I'm all for driver re-testing every few years with compulsory medicals every 5 and annual eye tests.

If it really is a privilege to drive then the person should be able to demonstrate that they are medically fit and a proper driver throughout all of their driving 'career', not just for 45 minutes at the start of it.

At 1st I thought this a little extreme, but I think it would go a long way towards stopping bad driving habits from setting in. I bet lots of boy racers would fail their 2nd test.

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TeamCC [146 posts] 3 years ago
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outcomes from courts like this always look so wrong, I wish they would make it clearer on how they reached this decision. It does not matter he was driving slow when he clipped her, the speed of the vehicle did not make the outcome less severe. I think he should lose his license, sentenced to some jail time, and have a much longer community service or large financial obligation to help put things right.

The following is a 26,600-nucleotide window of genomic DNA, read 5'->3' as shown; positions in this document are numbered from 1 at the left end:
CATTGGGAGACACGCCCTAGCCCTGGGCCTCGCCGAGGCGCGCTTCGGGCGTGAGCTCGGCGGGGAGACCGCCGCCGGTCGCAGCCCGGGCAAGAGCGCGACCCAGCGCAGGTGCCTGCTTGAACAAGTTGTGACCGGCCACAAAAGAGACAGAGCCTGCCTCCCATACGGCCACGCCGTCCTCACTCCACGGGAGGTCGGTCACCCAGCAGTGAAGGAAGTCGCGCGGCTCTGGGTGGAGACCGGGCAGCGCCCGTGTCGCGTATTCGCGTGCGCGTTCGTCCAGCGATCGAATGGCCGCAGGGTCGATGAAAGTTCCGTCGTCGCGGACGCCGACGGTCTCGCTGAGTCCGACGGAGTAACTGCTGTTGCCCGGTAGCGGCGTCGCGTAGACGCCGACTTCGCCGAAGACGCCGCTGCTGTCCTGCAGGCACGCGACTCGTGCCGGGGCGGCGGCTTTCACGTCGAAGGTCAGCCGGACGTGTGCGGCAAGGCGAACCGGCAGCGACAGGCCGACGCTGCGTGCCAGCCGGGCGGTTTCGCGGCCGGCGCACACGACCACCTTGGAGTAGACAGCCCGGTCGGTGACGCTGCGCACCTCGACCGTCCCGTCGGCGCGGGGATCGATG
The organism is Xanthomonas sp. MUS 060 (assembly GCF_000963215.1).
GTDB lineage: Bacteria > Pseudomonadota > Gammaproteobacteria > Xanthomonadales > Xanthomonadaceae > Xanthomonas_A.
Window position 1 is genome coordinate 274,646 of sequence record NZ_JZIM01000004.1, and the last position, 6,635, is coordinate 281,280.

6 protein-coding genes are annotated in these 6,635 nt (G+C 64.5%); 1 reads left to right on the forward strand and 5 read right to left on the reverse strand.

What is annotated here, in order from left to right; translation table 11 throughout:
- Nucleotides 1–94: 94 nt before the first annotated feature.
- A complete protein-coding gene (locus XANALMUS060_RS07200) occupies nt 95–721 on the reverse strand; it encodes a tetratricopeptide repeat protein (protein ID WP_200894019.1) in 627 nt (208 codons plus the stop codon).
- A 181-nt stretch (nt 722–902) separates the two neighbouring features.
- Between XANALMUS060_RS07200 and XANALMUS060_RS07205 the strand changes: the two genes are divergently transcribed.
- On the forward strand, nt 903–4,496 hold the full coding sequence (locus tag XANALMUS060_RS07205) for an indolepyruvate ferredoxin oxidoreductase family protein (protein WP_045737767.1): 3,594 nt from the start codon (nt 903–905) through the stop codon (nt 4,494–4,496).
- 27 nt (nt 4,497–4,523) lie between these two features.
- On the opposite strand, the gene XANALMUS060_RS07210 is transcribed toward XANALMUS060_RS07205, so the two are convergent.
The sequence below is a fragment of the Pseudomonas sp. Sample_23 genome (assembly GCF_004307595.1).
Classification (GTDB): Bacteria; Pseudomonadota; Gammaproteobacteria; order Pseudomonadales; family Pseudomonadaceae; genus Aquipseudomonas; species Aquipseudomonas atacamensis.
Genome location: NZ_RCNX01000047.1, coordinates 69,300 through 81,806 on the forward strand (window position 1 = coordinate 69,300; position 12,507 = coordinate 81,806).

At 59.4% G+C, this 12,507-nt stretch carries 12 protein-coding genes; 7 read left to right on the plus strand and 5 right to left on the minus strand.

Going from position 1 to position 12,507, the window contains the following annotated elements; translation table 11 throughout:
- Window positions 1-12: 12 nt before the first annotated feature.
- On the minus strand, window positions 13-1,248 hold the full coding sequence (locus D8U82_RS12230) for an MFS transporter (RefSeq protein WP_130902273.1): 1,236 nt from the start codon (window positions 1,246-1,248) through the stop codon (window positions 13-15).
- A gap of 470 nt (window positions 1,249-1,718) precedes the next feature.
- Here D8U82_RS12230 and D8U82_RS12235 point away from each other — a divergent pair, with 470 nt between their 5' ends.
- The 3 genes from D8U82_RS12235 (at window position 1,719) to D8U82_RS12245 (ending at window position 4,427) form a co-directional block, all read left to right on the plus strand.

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jacknorell [974 posts] 3 years ago
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gb901 wrote:

So the same crime in 1985 results in a prison sentence but only 300 hours community service in 2013? So much for politicians rhetoric of "hard on crime - hard on criminals"!

It's not a crime when you only hurt/kill some poor person walking/cycling. Or so it would seem.

The judgment was a joke.